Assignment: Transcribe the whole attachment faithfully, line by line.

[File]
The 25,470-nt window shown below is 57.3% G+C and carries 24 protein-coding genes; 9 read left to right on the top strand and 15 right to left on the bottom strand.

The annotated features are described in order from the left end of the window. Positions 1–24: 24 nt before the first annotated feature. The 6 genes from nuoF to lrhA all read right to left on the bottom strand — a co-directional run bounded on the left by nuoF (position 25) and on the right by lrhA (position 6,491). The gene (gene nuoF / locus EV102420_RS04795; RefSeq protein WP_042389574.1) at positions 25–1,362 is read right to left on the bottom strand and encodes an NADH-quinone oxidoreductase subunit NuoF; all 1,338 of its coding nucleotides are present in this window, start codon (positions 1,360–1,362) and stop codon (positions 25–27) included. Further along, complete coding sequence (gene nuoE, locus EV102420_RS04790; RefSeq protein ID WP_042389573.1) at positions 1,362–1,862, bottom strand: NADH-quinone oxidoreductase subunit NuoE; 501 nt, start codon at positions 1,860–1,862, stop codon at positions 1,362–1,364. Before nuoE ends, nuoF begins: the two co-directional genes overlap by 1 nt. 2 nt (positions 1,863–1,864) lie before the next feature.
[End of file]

The 25,470-nt window shown below is 57.3% G+C and carries 24 protein-coding genes; 9 read left to right on the top strand and 15 right to left on the bottom strand.

The annotated features are described in order from the left end of the window. Positions 1–24: 24 nt before the first annotated feature. The 6 genes from nuoF to lrhA all read right to left on the bottom strand — a co-directional run bounded on the left by nuoF (position 25) and on the right by lrhA (position 6,491). The gene (gene nuoF / locus EV102420_RS04795; RefSeq protein WP_042389574.1) at positions 25–1,362 is read right to left on the bottom strand and encodes an NADH-quinone oxidoreductase subunit NuoF; all 1,338 of its coding nucleotides are present in this window, start codon (positions 1,360–1,362) and stop codon (positions 25–27) included. Further along, complete coding sequence (gene nuoE, locus EV102420_RS04790; RefSeq protein ID WP_042389573.1) at positions 1,362–1,862, bottom strand: NADH-quinone oxidoreductase subunit NuoE; 501 nt, start codon at positions 1,860–1,862, stop codon at positions 1,362–1,364. Before nuoE ends, nuoF begins: the two co-directional genes overlap by 1 nt. 2 nt (positions 1,863–1,864) lie before the next feature.